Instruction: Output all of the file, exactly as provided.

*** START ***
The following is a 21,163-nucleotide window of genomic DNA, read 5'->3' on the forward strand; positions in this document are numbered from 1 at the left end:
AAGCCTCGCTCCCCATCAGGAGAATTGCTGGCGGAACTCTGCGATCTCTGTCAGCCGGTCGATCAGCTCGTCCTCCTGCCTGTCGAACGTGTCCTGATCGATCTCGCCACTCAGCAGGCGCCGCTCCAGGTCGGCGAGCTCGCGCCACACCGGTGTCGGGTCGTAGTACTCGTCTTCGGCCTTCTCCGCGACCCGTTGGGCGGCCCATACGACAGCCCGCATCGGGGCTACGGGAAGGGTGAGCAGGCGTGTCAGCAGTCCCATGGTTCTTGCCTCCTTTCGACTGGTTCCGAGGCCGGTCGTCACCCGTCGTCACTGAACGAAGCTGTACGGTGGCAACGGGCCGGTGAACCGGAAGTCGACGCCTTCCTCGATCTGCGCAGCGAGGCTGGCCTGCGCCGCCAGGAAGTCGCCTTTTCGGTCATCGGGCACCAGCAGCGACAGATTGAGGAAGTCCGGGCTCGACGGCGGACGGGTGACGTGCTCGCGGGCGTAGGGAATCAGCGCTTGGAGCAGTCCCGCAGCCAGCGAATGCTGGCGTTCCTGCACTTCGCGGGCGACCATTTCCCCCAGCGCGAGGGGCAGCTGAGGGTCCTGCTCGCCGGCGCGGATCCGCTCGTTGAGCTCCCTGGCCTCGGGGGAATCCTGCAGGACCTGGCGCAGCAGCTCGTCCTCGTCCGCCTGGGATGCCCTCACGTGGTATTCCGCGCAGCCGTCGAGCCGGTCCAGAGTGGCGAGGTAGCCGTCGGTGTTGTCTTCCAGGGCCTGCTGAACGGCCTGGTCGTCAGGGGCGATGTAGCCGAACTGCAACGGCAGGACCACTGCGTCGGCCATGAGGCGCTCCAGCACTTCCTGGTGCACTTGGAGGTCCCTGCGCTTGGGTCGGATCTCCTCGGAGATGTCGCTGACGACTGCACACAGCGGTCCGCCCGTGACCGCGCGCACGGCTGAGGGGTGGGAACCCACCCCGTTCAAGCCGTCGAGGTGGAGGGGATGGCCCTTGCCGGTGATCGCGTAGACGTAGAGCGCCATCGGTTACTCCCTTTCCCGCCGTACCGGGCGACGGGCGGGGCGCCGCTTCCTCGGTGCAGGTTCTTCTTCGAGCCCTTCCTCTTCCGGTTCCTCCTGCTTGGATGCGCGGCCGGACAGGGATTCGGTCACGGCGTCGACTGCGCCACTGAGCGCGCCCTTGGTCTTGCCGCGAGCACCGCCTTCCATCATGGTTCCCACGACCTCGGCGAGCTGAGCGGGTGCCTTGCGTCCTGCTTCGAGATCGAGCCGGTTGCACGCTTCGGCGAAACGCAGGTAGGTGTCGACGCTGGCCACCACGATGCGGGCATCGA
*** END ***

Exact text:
The following is a 21,163-nucleotide window of genomic DNA, read 5'->3' on the forward strand; positions in this document are numbered from 1 at the left end:
AAGCCTCGCTCCCCATCAGGAGAATTGCTGGCGGAACTCTGCGATCTCTGTCAGCCGGTCGATCAGCTCGTCCTCCTGCCTGTCGAACGTGTCCTGATCGATCTCGCCACTCAGCAGGCGCCGCTCCAGGTCGGCGAGCTCGCGCCACACCGGTGTCGGGTCGTAGTACTCGTCTTCGGCCTTCTCCGCGACCCGTTGGGCGGCCCATACGACAGCCCGCATCGGGGCTACGGGAAGGGTGAGCAGGCGTGTCAGCAGTCCCATGGTTCTTGCCTCCTTTCGACTGGTTCCGAGGCCGGTCGTCACCCGTCGTCACTGAACGAAGCTGTACGGTGGCAACGGGCCGGTGAACCGGAAGTCGACGCCTTCCTCGATCTGCGCAGCGAGGCTGGCCTGCGCCGCCAGGAAGTCGCCTTTTCGGTCATCGGGCACCAGCAGCGACAGATTGAGGAAGTCCGGGCTCGACGGCGGACGGGTGACGTGCTCGCGGGCGTAGGGAATCAGCGCTTGGAGCAGTCCCGCAGCCAGCGAATGCTGGCGTTCCTGCACTTCGCGGGCGACCATTTCCCCCAGCGCGAGGGGCAGCTGAGGGTCCTGCTCGCCGGCGCGGATCCGCTCGTTGAGCTCCCTGGCCTCGGGGGAATCCTGCAGGACCTGGCGCAGCAGCTCGTCCTCGTCCGCCTGGGATGCCCTCACGTGGTATTCCGCGCAGCCGTCGAGCCGGTCCAGAGTGGCGAGGTAGCCGTCGGTGTTGTCTTCCAGGGCCTGCTGAACGGCCTGGTCGTCAGGGGCGATGTAGCCGAACTGCAACGGCAGGACCACTGCGTCGGCCATGAGGCGCTCCAGCACTTCCTGGTGCACTTGGAGGTCCCTGCGCTTGGGTCGGATCTCCTCGGAGATGTCGCTGACGACTGCACACAGCGGTCCGCCCGTGACCGCGCGCACGGCTGAGGGGTGGGAACCCACCCCGTTCAAGCCGTCGAGGTGGAGGGGATGGCCCTTGCCGGTGATCGCGTAGACGTAGAGCGCCATCGGTTACTCCCTTTCCCGCCGTACCGGGCGACGGGCGGGGCGCCGCTTCCTCGGTGCAGGTTCTTCTTCGAGCCCTTCCTCTTCCGGTTCCTCCTGCTTGGATGCGCGGCCGGACAGGGATTCGGTCACGGCGTCGACTGCGCCACTGAGCGCGCCCTTGGTCTTGCCGCGAGCACCGCCTTCCATCATGGTTCCCACGACCTCGGCGAGCTGAGCGGGTGCCTTGCGTCCTGCTTCGAGATCGAGCCGGTTGCACGCTTCGGCGAAACGCAGGTAGGTGTCGACGCTGGCCACCACGATGCGGGCATCGA